Artist and Storyteller Scott Erickson suggests that what we are hearing this morning, preparing for this week, is more than just a memorial of a long past moment- its a birthday. Memorials are funerals, times of the past, often of grief for unrealized potential, of moments which cannot be repeated. They are static. Birthdays… now birthdays are both a memorial of what has been as well as a desire for what is to come, right? We look back on our birthdays at all the things we’ve achieved, the people we meet, the jobs we’ve held, the ways we’ve failed and thrived, while looking forward to a year of growth and development- hopefully learning from our challenges and thriving in achieving our dreams. This birthday we prepare for however is about God’s dreams in God's time. God’s dreams and God’s time are the preparation we are making as we walk through Advent, as we see for ourselves just how present God has been through all our lives from the prophets and covenants right down to you and I today. We are seeing and hearing just how and where God has moved to embrace us in our world, to come into union with us, to fulfill God’s dreams of being closer to us, despite all the times we’ve ignored God. Mary could have easily ignored God, chopped this whole Gabriel moment up to a stress induced panic attack, and quietly carried on. Yet she didn’t, she saw the power of the union presented to her today and dared to say yes, a very human and very real yes, full of fear and strength, that is still reverberating in our ears today.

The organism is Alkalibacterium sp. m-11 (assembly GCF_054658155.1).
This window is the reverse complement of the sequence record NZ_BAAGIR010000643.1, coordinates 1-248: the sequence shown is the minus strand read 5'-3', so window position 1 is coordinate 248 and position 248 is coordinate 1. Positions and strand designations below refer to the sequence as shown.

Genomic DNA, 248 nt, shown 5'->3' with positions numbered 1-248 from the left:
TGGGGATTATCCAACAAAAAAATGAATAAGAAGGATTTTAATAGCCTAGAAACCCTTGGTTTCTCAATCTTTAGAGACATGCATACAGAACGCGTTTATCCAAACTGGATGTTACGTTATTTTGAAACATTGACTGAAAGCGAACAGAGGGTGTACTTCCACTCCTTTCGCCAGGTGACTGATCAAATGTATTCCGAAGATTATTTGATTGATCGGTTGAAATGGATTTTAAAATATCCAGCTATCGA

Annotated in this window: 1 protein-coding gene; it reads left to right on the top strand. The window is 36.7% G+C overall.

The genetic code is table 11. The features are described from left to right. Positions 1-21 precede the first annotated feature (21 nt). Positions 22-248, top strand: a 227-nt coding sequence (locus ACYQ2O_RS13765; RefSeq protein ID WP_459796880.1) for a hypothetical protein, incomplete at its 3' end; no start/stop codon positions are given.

Mary so often is represented as this meek and mild woman, who just dutifully and silently accepts God's crazy message in the midst of so many challenges. Yet, as we get to know Mary more, we find her to be a human of fierce and incredible capacity. Luke is the only Gospel where Mary’s response is actually recorded. In Matthew, Mary is talked at. In Luke, Mary talks back and in this gospel women only speak 15 times- making what Mary has to say very important for us. Think about it for a moment. Mary, a young, unwed, socially and economically challenged woman, saying yes to something that would guarantee her shame if not death, in a world that demanded order and control. Women in the biblical world were the property of their husbands, and there to produce children and provide domestic support. They were not there to have a voice or even declare an opinion without permission. But this is just the point, in that God comes to us in Mary- the least likely of us- and announces their entrance into our world, an entrance that will and has upended our understanding of power, authority, and leadership. And it all started with a yes, a yes to possibility, a yes to life, a yes to a divine union with God today. A yes that is preparing the way for what is to come.